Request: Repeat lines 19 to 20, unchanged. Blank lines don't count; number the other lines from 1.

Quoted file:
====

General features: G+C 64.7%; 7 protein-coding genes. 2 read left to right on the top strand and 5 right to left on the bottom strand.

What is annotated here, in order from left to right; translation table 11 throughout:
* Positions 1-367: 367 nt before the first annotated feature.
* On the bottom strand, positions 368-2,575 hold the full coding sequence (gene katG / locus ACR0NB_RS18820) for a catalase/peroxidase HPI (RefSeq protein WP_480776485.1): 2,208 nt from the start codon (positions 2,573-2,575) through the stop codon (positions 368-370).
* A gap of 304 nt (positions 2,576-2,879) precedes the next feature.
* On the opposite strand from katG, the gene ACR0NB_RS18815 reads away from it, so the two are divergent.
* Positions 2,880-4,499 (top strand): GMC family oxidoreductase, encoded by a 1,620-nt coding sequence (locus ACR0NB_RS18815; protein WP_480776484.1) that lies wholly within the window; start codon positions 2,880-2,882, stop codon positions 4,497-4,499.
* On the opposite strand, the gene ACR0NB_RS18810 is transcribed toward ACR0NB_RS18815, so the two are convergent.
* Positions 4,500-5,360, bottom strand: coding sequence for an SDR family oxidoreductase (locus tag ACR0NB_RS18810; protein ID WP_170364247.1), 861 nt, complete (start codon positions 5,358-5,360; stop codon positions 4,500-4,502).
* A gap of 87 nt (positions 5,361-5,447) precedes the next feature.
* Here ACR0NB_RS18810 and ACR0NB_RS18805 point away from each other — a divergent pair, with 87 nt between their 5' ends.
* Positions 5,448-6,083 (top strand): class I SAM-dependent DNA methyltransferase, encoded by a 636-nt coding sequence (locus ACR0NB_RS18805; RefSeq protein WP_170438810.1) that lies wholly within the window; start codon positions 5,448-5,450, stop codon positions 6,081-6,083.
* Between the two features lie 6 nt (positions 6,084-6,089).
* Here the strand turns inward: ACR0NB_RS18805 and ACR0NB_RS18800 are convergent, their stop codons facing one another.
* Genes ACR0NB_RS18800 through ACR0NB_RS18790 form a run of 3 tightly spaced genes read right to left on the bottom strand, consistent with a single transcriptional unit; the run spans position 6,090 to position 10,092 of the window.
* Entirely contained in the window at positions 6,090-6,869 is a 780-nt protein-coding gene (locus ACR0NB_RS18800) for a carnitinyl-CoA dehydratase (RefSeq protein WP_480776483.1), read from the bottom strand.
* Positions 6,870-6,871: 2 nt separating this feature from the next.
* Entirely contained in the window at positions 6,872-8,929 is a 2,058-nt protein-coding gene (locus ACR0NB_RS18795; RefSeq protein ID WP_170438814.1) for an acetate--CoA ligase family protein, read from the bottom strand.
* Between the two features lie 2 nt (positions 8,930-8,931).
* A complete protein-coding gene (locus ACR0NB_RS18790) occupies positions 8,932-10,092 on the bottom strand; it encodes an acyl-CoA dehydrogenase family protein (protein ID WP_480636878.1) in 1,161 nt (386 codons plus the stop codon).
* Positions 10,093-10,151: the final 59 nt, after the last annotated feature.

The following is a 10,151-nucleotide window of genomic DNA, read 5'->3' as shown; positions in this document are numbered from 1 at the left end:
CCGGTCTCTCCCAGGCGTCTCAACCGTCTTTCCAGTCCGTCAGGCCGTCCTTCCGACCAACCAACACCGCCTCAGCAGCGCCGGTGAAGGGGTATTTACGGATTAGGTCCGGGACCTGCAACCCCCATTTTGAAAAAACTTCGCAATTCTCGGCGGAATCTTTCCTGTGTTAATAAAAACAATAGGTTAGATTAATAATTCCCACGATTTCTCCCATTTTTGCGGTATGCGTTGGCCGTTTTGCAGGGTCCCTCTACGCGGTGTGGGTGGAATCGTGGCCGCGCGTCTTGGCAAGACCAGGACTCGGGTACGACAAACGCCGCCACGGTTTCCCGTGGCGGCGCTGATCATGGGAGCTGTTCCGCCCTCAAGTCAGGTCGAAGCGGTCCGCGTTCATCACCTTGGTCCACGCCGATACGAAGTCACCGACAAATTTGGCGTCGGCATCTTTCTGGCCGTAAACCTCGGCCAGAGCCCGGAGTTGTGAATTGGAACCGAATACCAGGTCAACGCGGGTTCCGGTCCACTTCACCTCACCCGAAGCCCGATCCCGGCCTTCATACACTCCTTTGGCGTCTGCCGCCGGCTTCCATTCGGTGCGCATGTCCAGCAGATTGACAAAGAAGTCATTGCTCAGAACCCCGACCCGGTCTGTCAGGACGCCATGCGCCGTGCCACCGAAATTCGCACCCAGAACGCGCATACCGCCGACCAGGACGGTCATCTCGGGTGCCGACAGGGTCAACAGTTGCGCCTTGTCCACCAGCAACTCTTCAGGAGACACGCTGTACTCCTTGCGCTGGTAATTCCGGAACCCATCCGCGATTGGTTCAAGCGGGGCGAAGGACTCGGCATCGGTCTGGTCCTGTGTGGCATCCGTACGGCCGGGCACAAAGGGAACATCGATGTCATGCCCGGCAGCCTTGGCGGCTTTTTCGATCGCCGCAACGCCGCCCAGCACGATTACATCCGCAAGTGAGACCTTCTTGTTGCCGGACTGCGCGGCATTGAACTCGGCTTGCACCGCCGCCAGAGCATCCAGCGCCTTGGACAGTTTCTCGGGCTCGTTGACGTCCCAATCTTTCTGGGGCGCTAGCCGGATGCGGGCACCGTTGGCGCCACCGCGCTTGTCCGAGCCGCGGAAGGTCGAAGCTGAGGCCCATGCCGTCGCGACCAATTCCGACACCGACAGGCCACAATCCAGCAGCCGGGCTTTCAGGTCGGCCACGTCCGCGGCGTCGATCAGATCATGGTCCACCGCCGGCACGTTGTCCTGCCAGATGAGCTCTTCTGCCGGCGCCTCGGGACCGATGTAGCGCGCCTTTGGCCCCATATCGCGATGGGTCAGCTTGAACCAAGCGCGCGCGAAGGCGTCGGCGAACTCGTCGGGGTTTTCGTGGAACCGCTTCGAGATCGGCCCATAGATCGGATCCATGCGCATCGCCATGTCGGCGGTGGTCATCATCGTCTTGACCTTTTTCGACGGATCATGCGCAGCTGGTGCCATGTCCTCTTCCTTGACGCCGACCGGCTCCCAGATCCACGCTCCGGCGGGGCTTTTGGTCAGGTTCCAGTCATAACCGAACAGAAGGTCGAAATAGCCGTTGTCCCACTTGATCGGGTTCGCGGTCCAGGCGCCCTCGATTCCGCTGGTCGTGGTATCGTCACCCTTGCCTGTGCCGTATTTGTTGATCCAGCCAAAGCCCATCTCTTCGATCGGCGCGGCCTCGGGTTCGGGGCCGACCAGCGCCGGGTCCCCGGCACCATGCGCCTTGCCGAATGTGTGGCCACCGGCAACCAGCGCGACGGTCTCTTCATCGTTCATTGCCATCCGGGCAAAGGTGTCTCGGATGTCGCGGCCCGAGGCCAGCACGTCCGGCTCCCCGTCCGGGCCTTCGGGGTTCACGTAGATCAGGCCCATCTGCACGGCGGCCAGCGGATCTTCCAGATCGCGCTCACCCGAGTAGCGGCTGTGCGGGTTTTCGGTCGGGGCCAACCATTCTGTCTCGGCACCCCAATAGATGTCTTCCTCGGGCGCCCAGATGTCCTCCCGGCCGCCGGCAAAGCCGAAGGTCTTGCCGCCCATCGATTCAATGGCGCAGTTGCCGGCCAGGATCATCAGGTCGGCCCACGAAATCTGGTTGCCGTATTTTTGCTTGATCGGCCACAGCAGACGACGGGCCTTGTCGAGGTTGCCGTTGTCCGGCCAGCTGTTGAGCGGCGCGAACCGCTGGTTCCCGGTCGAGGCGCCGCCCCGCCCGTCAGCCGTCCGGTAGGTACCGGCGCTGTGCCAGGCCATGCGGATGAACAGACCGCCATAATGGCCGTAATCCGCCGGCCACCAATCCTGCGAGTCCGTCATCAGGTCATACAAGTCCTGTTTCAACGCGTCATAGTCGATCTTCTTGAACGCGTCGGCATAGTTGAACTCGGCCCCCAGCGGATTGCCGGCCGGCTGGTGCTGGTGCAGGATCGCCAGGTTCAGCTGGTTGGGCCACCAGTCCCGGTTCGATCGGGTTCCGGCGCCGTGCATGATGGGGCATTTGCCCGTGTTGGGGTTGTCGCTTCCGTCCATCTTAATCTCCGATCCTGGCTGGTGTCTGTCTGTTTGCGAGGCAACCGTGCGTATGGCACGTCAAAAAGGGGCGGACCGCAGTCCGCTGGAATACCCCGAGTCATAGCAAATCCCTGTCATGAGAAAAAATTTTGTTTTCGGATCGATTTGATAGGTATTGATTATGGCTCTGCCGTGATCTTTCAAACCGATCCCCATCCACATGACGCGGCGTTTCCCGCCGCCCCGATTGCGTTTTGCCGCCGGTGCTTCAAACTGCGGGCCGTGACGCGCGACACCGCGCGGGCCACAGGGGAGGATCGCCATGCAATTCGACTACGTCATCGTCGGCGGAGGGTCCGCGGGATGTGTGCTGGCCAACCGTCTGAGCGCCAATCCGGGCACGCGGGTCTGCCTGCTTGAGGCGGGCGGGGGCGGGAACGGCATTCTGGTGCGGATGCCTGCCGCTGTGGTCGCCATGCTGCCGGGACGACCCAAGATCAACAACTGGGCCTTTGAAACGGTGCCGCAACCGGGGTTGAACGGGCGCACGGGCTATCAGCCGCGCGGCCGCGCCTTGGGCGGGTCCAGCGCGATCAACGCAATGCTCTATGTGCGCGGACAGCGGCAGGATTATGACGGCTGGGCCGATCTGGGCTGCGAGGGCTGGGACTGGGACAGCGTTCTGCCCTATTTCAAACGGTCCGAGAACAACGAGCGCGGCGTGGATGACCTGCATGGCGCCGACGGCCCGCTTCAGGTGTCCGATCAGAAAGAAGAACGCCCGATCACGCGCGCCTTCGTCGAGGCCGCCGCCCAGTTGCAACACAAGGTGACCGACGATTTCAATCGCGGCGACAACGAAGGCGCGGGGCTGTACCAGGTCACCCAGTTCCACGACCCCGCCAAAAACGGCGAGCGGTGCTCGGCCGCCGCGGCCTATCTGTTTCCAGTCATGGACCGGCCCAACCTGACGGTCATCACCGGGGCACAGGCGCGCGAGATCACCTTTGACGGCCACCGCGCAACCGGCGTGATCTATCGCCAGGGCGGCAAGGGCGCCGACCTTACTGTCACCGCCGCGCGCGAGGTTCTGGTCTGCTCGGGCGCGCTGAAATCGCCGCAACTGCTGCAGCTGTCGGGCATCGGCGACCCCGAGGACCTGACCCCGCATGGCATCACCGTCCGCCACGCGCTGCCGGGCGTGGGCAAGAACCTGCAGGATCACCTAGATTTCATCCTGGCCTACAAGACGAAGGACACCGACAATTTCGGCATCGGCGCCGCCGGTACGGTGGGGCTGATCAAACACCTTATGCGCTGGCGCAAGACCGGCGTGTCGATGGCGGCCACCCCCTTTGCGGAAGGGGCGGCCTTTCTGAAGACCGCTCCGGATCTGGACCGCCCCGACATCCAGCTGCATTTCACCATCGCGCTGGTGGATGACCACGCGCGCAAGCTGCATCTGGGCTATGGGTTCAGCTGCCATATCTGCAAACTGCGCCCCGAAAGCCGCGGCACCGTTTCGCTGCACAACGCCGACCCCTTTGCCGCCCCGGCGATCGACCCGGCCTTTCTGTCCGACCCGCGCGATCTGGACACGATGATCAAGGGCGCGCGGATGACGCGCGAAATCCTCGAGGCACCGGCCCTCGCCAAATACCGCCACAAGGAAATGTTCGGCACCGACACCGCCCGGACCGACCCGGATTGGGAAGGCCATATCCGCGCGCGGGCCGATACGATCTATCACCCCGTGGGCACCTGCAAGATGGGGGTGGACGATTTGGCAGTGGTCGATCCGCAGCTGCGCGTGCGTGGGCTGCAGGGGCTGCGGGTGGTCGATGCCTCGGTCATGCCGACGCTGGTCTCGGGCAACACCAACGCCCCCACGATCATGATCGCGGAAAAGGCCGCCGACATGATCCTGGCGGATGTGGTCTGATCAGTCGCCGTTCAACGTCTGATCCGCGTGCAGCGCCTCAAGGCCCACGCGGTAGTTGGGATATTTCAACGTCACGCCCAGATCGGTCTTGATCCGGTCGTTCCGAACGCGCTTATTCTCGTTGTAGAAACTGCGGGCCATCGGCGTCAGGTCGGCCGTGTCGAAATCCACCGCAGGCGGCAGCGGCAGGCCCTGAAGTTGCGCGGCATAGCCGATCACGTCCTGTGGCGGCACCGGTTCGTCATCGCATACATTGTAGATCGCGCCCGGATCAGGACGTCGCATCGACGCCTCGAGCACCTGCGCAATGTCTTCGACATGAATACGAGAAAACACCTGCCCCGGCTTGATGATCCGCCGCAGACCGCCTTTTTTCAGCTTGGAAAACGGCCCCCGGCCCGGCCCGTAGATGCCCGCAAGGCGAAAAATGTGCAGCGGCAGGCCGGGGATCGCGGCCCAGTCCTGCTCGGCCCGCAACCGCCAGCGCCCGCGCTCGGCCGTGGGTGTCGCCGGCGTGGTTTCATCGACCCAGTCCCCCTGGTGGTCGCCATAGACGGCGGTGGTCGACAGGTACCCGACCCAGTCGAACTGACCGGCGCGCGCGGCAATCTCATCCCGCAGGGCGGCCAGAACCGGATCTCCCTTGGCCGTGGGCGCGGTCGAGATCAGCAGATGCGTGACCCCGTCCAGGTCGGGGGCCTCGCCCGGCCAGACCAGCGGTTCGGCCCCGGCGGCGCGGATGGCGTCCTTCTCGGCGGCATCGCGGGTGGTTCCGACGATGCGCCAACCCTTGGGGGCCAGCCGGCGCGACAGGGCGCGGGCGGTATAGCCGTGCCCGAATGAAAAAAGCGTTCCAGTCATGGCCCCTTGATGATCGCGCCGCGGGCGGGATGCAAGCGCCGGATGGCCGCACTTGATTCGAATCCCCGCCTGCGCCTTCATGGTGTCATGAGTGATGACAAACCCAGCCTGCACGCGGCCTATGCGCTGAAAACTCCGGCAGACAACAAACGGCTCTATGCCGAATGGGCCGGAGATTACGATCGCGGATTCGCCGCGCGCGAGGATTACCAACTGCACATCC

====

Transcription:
* Between the two features lie 2 nt (positions 8,930-8,931).
* A complete protein-coding gene (locus ACR0NB_RS18790) occupies positions 8,932-10,092 on the bottom strand; it encodes an acyl-CoA dehydrogenase family protein (protein ID WP_480636878.1) in 1,161 nt (386 codons plus the stop codon).